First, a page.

Saltwater by Jessica Andrews audiobook

Saltwater: A Novel

By Jessica Andrews
Read by Natalie Ann Jamieson

Macmillan Audio 9780374253806
7.04 Hours Unabridged
Format: Digital Download (In Stock)
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    ISBN: 9781250618962

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This “luminous” (The Observer) feminist coming-of-age novel captures in sensuous, blistering prose the richness and imperfection of the bond between a daughter and her mother. It begins with our bodies...Safe together in the violet dark and yet already there are spaces beginning to open between us. From that first salty, viscous connection, through the ups and downs of a working-class childhood in northern England, the one constant in Lucy’s life has been her mother: comforting and mysterious, ferociously loving, tirelessly devoted, as much a part of Lucy as her own skin. Her lessons in womanhood shape Lucy’s appreciation for desire, her sense of duty as a caretaker, her hunger for a better, maybe reckless life. At university, Lucy’s background sets her apart from her classmates and London, even as she struggles with the excruciating, slow separation from her mother. Her father goes missing just after she graduates; her shift into adulthood comes with the burden of choosing how much of her father’s trouble to take on. When her grandfather dies, she escapes to his tiny house in Donegal, a place where her mother once found happiness. There she will take a lover, live inside art and the past, and track back through her memories and her mother’s stories to make sense of her place in the world. In “a stunning new voice in British literary fiction” (The Independent) that lays bare our raw, dark selves, Jessica Andrews’s debut honors the beauty, complexity, and mixed blessings of daughterhood. Intricately woven in lyrical vignettes, Saltwater is a coming-of-age novel about finding a way forward by looking back.

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Summary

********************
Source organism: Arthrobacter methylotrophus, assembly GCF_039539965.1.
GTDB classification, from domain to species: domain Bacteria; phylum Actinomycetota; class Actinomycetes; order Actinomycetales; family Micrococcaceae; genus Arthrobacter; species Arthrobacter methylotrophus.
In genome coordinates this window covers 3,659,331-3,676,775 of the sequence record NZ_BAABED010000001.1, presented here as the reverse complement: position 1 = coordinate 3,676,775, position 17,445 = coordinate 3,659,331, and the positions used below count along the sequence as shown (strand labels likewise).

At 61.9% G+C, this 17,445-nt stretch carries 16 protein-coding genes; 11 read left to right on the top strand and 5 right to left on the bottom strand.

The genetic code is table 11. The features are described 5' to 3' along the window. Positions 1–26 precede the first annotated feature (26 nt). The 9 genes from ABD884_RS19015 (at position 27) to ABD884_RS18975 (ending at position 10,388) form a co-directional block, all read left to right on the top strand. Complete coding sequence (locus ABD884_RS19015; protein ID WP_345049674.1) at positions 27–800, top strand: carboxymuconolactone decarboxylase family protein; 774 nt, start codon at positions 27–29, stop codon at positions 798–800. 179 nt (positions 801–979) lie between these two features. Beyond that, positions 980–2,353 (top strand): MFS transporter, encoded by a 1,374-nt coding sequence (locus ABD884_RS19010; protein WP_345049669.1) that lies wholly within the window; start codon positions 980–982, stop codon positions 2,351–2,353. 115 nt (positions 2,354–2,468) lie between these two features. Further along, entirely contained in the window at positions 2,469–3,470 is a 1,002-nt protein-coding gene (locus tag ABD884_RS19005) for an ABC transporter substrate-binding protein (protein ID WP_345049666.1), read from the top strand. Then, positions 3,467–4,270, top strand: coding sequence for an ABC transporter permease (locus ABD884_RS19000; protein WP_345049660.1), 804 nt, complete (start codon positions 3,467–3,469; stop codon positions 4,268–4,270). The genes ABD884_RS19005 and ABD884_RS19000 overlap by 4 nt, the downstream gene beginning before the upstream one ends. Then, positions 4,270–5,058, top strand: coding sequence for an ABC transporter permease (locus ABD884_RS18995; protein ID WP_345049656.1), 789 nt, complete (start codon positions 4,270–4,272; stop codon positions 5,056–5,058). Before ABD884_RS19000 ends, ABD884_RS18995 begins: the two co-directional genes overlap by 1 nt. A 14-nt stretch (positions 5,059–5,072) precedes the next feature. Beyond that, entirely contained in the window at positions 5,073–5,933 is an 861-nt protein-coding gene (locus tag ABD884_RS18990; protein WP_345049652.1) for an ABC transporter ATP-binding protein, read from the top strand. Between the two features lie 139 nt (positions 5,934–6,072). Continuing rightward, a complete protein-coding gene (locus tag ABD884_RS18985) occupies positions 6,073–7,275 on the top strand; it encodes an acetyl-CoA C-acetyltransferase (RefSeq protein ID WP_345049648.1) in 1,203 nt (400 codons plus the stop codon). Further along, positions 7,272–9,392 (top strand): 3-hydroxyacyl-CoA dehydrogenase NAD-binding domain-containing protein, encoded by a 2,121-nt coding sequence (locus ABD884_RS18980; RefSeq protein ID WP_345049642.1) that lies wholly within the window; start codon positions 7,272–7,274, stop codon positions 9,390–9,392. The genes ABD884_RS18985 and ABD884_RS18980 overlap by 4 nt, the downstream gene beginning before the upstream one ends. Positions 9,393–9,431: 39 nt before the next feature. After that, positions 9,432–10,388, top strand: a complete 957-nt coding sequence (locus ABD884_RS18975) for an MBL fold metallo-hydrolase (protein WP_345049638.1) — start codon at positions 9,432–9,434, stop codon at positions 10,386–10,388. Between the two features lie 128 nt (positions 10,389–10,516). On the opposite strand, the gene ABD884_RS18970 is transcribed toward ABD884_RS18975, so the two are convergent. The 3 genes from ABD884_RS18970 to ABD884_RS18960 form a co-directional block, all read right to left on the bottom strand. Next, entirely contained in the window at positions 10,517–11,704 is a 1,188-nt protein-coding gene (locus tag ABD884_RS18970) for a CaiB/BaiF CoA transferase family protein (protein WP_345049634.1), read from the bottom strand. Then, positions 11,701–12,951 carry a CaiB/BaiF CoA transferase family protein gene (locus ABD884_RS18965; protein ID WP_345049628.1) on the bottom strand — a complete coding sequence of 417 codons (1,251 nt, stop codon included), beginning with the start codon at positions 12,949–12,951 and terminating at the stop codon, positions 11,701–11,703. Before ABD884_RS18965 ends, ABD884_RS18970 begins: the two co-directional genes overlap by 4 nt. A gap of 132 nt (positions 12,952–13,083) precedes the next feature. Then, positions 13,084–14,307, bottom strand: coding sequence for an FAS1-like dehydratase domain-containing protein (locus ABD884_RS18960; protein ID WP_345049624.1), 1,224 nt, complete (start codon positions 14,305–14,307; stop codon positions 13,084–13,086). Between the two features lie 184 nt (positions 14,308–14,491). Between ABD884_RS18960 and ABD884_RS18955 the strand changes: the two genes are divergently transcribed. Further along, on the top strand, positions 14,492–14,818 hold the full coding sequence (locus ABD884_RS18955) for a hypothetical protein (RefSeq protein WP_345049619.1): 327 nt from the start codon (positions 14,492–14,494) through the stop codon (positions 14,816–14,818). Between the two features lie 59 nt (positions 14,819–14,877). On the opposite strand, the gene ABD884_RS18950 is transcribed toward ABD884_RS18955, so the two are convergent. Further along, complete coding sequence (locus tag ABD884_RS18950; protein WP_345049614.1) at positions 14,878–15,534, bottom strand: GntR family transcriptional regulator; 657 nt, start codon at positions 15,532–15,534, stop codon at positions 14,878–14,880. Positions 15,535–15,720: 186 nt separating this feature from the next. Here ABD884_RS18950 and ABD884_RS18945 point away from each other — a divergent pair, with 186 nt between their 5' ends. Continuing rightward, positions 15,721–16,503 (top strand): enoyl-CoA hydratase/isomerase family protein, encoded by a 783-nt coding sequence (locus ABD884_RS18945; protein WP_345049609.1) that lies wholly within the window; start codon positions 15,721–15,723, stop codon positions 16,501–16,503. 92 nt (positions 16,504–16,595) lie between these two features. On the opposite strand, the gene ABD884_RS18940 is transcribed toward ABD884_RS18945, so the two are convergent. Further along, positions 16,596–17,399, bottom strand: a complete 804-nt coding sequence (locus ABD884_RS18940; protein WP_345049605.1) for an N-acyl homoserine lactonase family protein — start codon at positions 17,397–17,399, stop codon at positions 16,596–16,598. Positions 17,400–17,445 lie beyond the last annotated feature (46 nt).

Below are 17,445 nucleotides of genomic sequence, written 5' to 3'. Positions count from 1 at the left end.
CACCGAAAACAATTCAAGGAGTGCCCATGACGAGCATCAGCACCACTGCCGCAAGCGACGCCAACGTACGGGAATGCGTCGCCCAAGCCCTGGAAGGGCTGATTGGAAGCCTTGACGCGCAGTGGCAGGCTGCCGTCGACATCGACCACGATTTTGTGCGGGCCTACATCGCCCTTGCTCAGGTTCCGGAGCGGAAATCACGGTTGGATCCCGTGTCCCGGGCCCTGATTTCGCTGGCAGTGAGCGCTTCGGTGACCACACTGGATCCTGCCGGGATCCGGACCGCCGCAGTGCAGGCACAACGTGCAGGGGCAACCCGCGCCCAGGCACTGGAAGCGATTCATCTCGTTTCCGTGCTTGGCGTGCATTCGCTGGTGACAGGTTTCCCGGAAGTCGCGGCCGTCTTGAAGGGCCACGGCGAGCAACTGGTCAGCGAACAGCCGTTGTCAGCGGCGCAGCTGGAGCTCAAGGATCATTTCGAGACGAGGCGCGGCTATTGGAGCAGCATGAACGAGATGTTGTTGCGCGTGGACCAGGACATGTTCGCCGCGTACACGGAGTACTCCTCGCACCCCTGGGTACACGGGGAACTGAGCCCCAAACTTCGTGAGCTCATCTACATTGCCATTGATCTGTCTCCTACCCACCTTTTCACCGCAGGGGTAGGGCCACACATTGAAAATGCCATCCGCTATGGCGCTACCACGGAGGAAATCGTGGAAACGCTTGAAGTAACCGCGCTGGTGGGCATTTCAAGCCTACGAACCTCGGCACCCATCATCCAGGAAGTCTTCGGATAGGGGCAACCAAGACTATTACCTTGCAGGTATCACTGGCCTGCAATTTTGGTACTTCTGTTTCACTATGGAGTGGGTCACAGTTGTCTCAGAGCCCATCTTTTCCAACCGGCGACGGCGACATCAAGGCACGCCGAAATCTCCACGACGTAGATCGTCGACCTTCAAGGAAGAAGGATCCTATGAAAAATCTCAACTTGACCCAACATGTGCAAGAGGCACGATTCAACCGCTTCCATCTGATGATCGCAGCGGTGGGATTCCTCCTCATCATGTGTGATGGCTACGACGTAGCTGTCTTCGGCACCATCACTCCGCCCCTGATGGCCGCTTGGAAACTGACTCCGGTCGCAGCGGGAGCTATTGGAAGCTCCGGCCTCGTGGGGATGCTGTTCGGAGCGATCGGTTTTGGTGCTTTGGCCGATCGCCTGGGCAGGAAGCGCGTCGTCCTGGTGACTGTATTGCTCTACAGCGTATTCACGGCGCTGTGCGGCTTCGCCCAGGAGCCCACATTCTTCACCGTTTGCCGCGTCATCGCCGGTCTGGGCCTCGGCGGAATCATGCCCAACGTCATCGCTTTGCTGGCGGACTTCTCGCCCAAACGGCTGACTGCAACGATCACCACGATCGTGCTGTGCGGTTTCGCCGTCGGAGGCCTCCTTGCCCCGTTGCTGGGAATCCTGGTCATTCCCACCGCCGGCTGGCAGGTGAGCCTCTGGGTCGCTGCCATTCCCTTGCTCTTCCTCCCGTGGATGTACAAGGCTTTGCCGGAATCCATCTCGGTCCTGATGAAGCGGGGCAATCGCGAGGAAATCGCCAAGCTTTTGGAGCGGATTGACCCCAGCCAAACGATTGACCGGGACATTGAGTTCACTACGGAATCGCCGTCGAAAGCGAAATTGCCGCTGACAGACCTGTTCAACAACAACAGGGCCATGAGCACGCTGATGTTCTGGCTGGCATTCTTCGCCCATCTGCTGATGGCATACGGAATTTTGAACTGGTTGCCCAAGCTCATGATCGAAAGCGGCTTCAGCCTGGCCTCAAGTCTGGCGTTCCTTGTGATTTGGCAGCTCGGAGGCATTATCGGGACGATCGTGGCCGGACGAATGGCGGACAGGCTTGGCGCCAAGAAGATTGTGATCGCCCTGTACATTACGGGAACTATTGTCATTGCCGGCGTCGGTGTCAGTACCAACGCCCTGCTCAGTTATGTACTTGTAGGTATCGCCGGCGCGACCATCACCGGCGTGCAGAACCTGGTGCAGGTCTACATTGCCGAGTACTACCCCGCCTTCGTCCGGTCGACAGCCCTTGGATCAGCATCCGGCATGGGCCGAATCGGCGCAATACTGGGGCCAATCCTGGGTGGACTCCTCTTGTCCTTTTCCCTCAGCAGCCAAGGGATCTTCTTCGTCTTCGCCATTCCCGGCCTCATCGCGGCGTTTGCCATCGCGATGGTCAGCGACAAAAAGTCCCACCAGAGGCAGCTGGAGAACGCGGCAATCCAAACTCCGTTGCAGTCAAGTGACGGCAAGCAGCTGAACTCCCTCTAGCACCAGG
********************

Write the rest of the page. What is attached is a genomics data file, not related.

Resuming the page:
Summary

This “luminous” (The Observer) feminist coming-of-age novel captures in sensuous, blistering prose the richness and imperfection of the bond between a daughter and her mother.

It begins with our bodies...Safe together in the violet dark and yet already there are spaces beginning to open between us.

From that first salty, viscous connection, through the ups and downs of a working-class childhood in northern England, the one constant in Lucy’s life has been her mother: comforting and mysterious, ferociously loving, tirelessly devoted, as much a part of Lucy as her own skin. Her lessons in womanhood shape Lucy’s appreciation for desire, her sense of duty as a caretaker, her hunger for a better, maybe reckless life.

At university, Lucy’s background sets her apart from her classmates and London, even as she struggles with the excruciating, slow separation from her mother. Her father goes missing just after she graduates; her shift into adulthood comes with the burden of choosing how much of her father’s trouble to take on. When her grandfather dies, she escapes to his tiny house in Donegal, a place where her mother once found happiness. There she will take a lover, live inside art and the past, and track back through her memories and her mother’s stories to make sense of her place in the world.

In “a stunning new voice in British literary fiction” (The Independent) that lays bare our raw, dark selves, Jessica Andrews’s debut honors the beauty, complexity, and mixed blessings of daughterhood. Intricately woven in lyrical vignettes, Saltwater is a coming-of-age novel about finding a way forward by looking back.

Editorial Reviews

Editorial Reviews

This book is sublime. It dares to be different, to look in a different way. Andrews is not filling anyone’s shoes, she is destroying the shoes and building them from scratch. Daisy Johnson, author of Everything Under
A stunning new voice in British literary fiction. Independent (UK)
Luminous. Observer New Review
I lived in it. Evocative, sensuous, astute, original, blistering. Sentences to reread and reread. Lucy Jones